EP 704 – Navigating The Commercial And Residential Lending Markets With Mortgage Experts, Krystle Moore And Kenny Simpson

NCS 704 | Mortgage Markets

NCS 704 | Mortgage Markets


We see so many changes in the mortgage markets that it can be tough to keep up. Fortunately, Scott Carson has not only one but two guests who can provide us with a great view of the residential and commercial lending markets. On this episode, Scott interviews Krystle Moore and Kenny Simpson from the Get In the Cashflow Game podcast. They are both lending experts with more than nineteen years of lending experience. Krystle and Kenny share their insights into the current mortgage markets, where they think the market is heading, and where opportunities lie for investors in and outside of the southern California markets. With this crazy market we’re currently in, you better tune in to this conversation and gain insights to navigate and thrive through the changes!

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Navigating The Commercial And Residential Lending Markets With Mortgage Experts, Krystle Moore And Kenny Simpson

Welcome to the show. We have got a twofer for you. No episode is more relevant with the craziness in the real estate markets, specifically the mortgage markets. We’ve got some of the best of the best when it comes to residential and commercial finance here on the show. I’m excited to have Krystle Moore. She is the founder of Pacific Shore Capital and San Diego’s leading expert in commercial financing and real estate investing. She’s been in the crew for several years.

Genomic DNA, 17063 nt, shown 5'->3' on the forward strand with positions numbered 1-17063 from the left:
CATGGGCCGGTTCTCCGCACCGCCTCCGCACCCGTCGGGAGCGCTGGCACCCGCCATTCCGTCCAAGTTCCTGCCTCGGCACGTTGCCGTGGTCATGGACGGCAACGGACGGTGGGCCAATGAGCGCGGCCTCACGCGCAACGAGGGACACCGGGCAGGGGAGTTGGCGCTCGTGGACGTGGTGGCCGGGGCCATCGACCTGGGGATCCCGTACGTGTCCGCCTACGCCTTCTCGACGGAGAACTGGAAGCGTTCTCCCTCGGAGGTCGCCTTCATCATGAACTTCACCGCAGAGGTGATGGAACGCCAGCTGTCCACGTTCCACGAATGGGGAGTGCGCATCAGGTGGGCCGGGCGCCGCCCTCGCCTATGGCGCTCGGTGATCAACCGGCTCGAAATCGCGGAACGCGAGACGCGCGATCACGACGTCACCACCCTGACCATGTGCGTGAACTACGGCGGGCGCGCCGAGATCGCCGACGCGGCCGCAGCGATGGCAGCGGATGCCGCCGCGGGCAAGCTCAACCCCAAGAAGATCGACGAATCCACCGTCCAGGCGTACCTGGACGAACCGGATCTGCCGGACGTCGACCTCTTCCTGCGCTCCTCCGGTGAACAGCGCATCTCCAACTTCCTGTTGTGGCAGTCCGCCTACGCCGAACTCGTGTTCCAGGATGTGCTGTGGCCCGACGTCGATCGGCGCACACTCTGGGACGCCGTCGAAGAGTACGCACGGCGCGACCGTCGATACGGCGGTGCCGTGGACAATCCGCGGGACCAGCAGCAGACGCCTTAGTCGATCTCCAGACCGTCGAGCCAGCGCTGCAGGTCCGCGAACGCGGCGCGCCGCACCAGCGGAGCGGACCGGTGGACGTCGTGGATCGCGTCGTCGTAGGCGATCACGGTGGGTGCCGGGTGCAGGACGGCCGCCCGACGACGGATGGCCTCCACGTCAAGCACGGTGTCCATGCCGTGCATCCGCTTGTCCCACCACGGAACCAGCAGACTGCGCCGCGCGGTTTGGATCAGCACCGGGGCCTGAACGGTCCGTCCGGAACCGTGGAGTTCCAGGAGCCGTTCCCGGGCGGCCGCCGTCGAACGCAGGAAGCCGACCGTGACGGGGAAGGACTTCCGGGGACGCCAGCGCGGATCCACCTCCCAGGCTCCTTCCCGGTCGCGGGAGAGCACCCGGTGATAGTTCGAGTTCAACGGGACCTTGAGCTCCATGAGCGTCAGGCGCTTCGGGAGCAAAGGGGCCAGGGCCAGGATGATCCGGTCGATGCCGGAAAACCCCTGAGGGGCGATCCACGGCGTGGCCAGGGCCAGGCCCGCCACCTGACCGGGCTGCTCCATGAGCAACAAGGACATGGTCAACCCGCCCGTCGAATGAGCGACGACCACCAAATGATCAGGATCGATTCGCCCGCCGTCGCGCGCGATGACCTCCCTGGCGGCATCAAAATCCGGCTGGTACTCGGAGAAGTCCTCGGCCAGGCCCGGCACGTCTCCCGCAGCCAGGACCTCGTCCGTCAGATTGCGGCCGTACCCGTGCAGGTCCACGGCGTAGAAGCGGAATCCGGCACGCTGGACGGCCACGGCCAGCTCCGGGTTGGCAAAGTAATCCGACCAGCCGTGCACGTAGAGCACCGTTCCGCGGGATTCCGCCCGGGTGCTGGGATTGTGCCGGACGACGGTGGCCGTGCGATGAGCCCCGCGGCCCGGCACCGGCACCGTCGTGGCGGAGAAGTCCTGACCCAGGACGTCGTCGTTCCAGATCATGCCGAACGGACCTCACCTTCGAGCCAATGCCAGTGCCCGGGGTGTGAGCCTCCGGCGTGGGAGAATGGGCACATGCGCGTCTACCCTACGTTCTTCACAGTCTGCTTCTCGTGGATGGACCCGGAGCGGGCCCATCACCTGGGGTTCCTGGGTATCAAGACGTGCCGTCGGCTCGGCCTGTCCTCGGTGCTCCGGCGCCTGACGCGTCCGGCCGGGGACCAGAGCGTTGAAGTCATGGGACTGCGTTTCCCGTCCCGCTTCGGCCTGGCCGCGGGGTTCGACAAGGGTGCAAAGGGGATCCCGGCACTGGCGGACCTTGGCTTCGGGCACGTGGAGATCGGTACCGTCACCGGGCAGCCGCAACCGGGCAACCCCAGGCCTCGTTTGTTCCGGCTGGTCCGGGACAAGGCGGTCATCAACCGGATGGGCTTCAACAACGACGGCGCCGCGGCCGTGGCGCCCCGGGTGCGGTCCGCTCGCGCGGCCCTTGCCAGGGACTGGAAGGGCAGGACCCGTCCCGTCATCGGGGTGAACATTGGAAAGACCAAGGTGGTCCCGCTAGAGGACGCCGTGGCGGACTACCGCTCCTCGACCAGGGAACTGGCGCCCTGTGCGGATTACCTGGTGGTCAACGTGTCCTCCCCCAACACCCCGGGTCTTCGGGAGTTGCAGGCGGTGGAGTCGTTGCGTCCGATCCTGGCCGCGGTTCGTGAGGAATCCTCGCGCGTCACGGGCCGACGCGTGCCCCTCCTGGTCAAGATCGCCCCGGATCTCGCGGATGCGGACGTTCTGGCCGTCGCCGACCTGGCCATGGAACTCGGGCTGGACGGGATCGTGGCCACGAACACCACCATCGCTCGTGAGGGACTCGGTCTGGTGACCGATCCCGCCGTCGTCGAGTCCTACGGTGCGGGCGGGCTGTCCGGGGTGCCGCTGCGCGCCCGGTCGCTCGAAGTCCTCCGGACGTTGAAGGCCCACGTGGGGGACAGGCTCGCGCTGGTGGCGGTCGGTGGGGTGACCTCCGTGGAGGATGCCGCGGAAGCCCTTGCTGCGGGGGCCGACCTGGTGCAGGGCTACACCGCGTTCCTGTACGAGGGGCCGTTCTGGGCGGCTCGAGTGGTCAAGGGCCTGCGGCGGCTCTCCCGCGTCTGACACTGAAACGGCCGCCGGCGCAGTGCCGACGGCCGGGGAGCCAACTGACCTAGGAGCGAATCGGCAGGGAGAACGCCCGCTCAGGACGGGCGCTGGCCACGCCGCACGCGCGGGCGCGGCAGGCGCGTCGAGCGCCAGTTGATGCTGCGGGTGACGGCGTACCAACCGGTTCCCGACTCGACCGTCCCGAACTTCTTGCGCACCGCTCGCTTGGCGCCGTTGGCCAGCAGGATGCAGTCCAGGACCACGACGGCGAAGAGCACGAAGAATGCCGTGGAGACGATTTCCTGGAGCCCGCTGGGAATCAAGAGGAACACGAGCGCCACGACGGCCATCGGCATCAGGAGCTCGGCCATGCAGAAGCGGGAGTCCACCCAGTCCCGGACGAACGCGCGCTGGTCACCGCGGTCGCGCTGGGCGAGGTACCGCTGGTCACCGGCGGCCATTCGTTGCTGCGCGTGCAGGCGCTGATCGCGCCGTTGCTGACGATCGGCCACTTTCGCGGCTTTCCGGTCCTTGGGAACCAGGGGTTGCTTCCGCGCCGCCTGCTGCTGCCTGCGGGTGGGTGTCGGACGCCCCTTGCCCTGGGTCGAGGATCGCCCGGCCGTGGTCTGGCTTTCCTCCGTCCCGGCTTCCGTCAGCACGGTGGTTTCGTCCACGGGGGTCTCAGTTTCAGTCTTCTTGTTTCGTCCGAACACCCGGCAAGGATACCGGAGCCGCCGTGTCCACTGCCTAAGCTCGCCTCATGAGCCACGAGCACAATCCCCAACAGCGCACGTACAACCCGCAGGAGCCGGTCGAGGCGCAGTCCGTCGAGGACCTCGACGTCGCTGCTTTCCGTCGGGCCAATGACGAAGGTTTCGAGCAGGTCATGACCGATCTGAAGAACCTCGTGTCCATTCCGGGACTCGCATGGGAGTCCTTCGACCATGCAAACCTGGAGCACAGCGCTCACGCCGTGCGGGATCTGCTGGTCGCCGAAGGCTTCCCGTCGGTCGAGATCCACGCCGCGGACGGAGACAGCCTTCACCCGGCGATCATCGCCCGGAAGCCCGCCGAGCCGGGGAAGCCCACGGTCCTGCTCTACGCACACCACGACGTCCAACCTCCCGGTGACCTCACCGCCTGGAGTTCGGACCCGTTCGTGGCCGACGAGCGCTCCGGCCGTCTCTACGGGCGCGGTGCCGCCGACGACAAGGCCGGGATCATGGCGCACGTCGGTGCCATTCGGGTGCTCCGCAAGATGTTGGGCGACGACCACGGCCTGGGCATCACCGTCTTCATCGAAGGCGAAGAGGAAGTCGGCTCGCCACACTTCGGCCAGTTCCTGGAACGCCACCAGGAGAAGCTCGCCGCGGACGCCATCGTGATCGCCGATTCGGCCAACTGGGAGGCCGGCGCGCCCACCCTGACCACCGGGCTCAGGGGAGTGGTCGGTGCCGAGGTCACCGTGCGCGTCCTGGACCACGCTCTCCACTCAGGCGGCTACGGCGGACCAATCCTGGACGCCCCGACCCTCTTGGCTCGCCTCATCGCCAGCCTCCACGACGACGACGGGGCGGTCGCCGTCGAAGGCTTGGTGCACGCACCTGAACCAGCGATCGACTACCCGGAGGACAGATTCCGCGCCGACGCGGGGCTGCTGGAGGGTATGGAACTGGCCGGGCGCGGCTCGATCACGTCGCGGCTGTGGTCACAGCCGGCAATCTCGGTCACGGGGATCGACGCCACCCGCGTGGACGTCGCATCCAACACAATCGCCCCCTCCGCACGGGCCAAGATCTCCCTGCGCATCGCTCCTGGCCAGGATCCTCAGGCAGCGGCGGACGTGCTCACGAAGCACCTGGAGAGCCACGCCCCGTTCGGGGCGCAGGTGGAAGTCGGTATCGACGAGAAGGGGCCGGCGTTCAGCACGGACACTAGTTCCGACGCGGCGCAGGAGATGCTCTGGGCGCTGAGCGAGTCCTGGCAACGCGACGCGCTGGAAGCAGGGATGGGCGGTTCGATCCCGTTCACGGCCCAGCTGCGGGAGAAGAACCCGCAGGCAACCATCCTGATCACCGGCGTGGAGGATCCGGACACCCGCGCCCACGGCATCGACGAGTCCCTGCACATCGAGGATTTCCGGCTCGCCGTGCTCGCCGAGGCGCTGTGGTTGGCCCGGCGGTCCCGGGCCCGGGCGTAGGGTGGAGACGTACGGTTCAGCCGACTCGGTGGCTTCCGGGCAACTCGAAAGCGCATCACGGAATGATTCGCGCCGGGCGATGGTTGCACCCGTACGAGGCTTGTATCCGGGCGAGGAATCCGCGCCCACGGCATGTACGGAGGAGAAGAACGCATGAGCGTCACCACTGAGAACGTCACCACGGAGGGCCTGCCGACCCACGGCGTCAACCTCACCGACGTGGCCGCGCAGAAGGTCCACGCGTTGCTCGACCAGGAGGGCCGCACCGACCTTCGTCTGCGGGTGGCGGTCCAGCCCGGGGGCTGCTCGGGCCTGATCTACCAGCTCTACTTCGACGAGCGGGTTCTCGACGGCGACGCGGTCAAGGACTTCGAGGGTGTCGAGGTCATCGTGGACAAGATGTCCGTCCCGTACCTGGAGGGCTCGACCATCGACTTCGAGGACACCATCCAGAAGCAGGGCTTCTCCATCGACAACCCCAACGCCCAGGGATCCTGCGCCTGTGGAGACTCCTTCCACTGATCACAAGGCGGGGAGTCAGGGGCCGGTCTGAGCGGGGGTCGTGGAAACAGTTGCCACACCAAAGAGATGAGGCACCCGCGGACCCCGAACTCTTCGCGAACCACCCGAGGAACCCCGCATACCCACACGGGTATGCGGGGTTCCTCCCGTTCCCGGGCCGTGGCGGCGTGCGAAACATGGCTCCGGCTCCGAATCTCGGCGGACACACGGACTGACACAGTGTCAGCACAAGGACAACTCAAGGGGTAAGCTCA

An opposite of her, we’ve got Kenny Simpson. He’s the Head of the Simpson Team at San Diego’s premier residential financier and real estate investor. He’s worked with over 1,000 clients on all sorts of stuff. I got two experts that have their thumbs on the pulse of the craziness of the market. We are so honored to have you, Kenny, and Krystle, K&K. We have a double barrel of financial questions for you. Welcome to the show.

Thanks for having us.

Thanks for having us. I appreciate it.

It’s a crazy market at the rates we are going through. Let’s talk about some of the changes that you guys have seen because it used to be, “Cheap interest rates.” I won’t say it will make fog in the mirror. It wasn’t like it was back several years ago, but let’s talk about it. Let’s do the commercial market first. Krystle, let’s talk with you about how that’s changed in the last few days.

It’s interesting because most of our commercial rates haven’t changed much over the last few years. A lot of our lenders are banks in Southern California. We have good financing, so we’re not doing a lot of agency debt. Our lenders change rates maybe once a week. Some didn’t even change for two years and now it’s daily or sometimes multiple times a day. It’s been super volatile in terms of rates.

We’re seeing things like rates going up even as treasuries are going down. Lenders are increasing their spreads. That’s a big question I’m getting all the time from clients. “The treasury dropped. Did my rates go down?” “No. In fact, they went up a little.” That’s what I’m seeing right now in the market and it’s causing a lot of price negotiations on deals that are already in escrow. People are backing out. Some sellers are realistic, other ones aren’t. There’s been a lot more change than we’ve been used to over the last few years.

Most folks haven’t ever taken out a commercial loan. It’s a different process than a residential loan, right?